Status quo of intra-EU trade. Table 1 shows the bilateral trade links amongst the EU countries (or groups thereof) in our data. The upper half of the table looks at exports as recorded by official statistics (gross trade). The second half looks at value added transfers through trade. Both are measured in billion US dollars and refer to our base year 2011. The right-most column presents the share of exports to other EU members of the countries listed in the left-most column. The lowest row in each of the two halves denotes the share of imports of each country listed on the column head from other EU countries. Diagonal elements refer to trade within the countries (or groups of countries). The intra-EU shares do not include intra-national trade (but they do include all trade between EU countries).
The value added content of trade flows is computed based on the model. Using the factual input-output data, and assuming Cobb-Douglas sectoral production functions together with the (common) assumption, that, in each sector, the share of inputs from one country is equal to that country’s share in total imports, the model can be used to predict value added trade flows.14
Table 1 shows that Austria and Germany (AUT & DEU) export goods and services worth 134.7 bn USD to France, they import goods and services worth 108.5 bn. In value added terms, trade flows are substantially lower. Austria and Germany transfer value added worth 84.4 bn USD to France and receive value added transfers worth 64.3 bn. The difference is due to double counting in the (gross) flow data based on transaction values: French imports from Germany may contain inputs from France or other countries. The more countries rely on international sourcing, the larger turns out the gap between gross and value added trade flows.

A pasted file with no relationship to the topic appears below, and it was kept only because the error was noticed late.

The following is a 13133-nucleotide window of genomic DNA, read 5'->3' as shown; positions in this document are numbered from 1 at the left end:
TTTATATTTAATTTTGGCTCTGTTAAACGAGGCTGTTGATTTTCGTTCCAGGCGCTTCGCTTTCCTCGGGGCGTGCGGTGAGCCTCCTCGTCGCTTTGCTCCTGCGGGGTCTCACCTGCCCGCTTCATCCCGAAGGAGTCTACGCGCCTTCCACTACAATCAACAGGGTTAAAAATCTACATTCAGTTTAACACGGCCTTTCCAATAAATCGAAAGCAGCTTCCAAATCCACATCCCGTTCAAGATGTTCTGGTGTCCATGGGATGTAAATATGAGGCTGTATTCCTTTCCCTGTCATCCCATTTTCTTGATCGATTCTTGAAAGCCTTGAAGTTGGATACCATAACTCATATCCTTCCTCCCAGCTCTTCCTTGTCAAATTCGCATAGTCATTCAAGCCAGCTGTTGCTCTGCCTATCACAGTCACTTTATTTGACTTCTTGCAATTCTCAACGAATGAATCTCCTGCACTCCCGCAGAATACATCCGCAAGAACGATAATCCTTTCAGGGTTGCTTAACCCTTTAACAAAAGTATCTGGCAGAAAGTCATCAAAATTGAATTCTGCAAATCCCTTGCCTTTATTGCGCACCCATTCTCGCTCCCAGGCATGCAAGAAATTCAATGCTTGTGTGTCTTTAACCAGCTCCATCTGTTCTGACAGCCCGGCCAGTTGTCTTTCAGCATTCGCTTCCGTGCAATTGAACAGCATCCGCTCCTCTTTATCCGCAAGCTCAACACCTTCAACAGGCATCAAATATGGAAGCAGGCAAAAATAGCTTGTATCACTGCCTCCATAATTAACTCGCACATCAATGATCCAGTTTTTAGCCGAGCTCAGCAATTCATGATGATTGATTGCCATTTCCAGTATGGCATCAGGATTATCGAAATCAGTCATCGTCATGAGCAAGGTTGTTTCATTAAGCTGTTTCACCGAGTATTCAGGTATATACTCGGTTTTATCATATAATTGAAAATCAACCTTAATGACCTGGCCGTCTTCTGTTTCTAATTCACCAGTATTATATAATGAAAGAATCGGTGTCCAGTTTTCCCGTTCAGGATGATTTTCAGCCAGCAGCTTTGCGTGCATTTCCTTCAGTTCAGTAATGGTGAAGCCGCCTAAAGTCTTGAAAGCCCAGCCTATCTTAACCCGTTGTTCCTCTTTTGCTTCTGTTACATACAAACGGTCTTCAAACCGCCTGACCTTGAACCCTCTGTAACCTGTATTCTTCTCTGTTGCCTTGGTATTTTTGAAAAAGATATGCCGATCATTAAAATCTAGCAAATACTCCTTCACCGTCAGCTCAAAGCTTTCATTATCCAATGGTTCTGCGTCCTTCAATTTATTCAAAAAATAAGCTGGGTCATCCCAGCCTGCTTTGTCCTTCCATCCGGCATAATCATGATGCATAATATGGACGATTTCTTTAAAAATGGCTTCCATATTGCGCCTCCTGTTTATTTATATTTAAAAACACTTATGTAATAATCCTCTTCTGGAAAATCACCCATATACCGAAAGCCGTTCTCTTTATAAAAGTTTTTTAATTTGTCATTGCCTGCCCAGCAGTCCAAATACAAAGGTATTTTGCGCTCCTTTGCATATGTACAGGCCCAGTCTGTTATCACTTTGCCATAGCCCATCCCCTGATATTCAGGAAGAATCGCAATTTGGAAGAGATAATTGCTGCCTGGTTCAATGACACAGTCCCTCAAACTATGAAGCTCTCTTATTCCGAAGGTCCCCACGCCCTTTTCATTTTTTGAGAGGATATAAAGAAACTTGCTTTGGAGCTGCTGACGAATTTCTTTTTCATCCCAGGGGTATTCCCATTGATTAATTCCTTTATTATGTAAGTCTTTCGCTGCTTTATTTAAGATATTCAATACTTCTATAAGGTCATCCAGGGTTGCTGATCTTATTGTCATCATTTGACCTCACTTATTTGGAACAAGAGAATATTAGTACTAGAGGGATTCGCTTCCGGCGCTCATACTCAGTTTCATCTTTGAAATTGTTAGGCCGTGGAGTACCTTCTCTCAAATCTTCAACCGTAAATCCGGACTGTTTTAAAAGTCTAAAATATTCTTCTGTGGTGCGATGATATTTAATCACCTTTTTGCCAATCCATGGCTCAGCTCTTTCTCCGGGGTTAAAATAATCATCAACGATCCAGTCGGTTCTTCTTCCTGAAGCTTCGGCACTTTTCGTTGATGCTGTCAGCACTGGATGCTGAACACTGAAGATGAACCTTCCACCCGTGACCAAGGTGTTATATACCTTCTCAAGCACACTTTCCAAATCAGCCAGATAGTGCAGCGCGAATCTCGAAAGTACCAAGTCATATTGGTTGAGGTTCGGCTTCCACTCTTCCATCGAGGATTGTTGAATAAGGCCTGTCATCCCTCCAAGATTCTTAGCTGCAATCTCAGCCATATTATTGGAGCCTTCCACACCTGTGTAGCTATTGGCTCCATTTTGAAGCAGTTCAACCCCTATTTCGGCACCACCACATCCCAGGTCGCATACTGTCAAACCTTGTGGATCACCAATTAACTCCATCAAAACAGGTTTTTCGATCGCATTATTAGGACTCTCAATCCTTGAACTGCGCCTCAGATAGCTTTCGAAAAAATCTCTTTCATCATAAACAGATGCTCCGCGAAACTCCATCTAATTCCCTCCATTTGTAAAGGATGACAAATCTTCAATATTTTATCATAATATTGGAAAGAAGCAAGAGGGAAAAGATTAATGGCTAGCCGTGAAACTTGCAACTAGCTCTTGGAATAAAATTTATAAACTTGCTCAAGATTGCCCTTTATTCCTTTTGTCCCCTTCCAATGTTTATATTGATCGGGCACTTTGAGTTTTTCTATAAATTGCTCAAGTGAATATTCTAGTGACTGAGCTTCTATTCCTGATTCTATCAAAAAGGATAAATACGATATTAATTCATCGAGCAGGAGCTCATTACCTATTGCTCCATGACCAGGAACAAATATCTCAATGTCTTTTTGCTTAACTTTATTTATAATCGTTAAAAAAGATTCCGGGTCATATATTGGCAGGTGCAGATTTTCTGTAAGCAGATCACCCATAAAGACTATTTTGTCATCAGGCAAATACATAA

The share of French exports to other EU countries is 57.9%; the share of its imports from other EU countries is 47.5%. In value added terms, the shares are 51.5% and 55.8%. Clearly, gross exports (measured at transaction value) to EU countries are larger than when measured in terms of their value-added content, the opposite is true for imports. A similar pattern emerges for Austria and Germany. This implies that those countries imports from third countries contain substantial amounts of value added originating from Europe, while exports contain a substantial share of value added that originated outside the EU.